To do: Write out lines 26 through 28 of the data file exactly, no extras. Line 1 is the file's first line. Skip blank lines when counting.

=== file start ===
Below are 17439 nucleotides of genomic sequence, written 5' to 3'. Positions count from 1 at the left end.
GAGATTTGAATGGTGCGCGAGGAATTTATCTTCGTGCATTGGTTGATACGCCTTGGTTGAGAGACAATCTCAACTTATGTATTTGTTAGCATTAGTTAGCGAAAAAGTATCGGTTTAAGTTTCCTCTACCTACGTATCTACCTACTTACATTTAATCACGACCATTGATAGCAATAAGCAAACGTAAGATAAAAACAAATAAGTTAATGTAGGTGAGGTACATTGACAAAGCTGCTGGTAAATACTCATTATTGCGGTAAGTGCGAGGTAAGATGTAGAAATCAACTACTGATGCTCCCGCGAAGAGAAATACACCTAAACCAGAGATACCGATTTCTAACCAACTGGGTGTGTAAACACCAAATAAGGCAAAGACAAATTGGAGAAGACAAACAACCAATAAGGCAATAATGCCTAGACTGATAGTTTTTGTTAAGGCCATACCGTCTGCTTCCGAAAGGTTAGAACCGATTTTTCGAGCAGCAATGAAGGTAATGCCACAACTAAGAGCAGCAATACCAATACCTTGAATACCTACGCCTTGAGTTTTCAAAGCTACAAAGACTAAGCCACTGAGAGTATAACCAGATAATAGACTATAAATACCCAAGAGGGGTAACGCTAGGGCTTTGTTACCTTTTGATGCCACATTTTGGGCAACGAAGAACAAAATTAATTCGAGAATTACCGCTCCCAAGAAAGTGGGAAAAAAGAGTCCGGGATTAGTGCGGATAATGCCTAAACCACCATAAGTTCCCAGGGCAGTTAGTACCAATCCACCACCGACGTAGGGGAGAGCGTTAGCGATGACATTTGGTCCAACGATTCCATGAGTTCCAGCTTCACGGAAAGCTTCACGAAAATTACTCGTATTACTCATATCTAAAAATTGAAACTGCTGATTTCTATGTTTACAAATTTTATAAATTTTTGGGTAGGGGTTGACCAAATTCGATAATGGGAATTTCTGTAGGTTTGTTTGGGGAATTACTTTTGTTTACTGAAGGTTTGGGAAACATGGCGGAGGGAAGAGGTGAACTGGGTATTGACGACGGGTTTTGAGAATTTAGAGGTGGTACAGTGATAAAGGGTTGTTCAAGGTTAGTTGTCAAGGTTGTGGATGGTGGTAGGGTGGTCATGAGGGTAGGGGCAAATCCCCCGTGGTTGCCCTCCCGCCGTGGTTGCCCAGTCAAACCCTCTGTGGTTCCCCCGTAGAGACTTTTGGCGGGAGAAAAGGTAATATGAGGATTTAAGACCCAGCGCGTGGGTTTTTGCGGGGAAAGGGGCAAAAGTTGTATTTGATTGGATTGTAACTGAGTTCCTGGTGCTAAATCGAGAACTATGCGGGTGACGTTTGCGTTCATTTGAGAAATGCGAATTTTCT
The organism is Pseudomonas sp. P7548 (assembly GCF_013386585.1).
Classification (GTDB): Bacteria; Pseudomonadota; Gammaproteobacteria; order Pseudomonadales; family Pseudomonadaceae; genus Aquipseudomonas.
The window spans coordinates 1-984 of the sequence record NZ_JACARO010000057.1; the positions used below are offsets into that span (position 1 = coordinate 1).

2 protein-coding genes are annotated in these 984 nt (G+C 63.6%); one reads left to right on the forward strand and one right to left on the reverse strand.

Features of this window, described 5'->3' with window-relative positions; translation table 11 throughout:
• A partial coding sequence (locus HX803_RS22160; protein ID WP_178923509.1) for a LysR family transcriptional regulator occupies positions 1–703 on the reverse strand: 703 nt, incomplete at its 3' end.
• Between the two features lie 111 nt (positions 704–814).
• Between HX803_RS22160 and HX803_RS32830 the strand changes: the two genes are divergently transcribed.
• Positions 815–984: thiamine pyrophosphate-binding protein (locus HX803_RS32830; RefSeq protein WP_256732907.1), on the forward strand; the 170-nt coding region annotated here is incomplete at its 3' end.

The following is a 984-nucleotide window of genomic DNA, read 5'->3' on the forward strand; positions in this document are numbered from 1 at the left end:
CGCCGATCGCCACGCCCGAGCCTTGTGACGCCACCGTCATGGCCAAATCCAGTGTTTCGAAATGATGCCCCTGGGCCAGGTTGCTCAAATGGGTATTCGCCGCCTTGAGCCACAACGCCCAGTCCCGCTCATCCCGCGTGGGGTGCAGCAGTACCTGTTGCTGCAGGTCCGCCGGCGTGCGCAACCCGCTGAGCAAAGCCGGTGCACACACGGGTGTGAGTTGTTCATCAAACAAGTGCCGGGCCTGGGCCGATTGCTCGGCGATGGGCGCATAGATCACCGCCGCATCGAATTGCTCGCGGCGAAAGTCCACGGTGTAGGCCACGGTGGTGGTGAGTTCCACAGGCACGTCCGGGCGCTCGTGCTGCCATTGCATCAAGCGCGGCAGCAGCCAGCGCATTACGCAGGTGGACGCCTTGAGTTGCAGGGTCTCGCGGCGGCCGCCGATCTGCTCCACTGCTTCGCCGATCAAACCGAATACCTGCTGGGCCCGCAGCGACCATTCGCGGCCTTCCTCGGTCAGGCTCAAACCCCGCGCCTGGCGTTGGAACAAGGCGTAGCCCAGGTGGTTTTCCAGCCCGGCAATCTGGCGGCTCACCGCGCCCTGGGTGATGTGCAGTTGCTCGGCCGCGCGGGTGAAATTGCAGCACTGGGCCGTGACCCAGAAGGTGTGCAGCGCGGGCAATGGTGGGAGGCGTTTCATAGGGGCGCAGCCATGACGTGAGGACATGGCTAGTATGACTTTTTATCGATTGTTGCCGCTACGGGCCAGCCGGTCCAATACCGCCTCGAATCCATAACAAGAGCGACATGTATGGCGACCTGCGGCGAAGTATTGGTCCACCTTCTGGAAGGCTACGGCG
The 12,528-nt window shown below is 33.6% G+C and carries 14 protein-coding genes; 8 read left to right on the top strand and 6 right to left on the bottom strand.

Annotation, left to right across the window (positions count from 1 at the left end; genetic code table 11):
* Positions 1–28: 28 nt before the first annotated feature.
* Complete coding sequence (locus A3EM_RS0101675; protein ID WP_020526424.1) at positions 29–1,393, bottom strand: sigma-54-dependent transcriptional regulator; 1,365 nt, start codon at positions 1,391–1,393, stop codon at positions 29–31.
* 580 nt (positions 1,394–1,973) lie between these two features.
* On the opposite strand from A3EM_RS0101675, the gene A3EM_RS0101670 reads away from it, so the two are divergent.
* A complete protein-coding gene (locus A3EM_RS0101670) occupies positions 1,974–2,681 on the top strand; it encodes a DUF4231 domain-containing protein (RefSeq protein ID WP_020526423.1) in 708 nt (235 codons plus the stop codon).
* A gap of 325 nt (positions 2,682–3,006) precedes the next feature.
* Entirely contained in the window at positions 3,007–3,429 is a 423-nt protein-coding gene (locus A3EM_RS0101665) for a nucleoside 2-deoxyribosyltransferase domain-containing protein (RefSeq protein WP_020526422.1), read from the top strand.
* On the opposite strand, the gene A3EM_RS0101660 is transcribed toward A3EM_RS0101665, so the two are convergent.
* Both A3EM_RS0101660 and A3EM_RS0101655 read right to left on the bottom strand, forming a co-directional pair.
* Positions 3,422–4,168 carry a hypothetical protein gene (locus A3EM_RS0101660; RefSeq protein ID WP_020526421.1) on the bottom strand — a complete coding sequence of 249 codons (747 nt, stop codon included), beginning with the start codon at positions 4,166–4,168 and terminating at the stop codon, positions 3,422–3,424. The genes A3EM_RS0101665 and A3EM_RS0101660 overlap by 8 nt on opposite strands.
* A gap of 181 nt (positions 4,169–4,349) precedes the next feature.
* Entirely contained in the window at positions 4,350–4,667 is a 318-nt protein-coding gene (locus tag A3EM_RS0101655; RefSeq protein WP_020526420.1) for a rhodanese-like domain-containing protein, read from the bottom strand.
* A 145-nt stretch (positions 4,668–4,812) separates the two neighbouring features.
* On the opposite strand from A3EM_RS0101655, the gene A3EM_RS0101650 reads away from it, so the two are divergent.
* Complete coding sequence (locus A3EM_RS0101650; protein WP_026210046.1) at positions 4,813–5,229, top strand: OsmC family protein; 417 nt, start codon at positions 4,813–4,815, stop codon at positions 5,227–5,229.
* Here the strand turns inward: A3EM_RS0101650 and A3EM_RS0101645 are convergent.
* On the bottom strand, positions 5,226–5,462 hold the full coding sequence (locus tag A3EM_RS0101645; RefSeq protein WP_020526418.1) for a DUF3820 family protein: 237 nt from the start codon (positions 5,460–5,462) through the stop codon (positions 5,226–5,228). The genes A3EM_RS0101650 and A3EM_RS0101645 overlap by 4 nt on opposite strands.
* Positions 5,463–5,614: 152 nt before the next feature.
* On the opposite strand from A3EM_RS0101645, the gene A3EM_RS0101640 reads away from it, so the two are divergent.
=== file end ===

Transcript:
* A gap of 181 nt (positions 4,169–4,349) precedes the next feature.
* Entirely contained in the window at positions 4,350–4,667 is a 318-nt protein-coding gene (locus tag A3EM_RS0101655; RefSeq protein WP_020526420.1) for a rhodanese-like domain-containing protein, read from the bottom strand.
* A 145-nt stretch (positions 4,668–4,812) separates the two neighbouring features.